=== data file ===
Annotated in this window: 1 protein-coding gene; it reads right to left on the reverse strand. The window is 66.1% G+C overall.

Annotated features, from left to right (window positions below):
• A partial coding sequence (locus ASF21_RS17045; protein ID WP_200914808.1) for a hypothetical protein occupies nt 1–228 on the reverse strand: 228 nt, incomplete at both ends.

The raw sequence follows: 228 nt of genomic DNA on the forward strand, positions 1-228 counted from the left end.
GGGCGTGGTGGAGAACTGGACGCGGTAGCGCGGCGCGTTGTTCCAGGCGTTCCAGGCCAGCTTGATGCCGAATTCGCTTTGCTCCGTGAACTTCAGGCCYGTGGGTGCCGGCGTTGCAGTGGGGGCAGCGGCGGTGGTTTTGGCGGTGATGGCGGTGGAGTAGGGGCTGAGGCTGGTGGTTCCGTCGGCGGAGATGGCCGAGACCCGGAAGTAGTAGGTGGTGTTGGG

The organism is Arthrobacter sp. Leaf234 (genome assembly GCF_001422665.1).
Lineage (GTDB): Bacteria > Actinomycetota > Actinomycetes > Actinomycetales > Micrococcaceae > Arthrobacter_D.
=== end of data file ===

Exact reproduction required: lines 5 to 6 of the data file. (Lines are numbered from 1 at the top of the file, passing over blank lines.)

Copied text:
GGGCGTGGTGGAGAACTGGACGCGGTAGCGCGGCGCGTTGTTCCAGGCGTTCCAGGCCAGCTTGATGCCGAATTCGCTTTGCTCCGTGAACTTCAGGCCYGTGGGTGCCGGCGTTGCAGTGGGGGCAGCGGCGGTGGTTTTGGCGGTGATGGCGGTGGAGTAGGGGCTGAGGCTGGTGGTTCCGTCGGCGGAGATGGCCGAGACCCGGAAGTAGTAGGTGGTGTTGGG

The organism is Arthrobacter sp. Leaf234 (genome assembly GCF_001422665.1).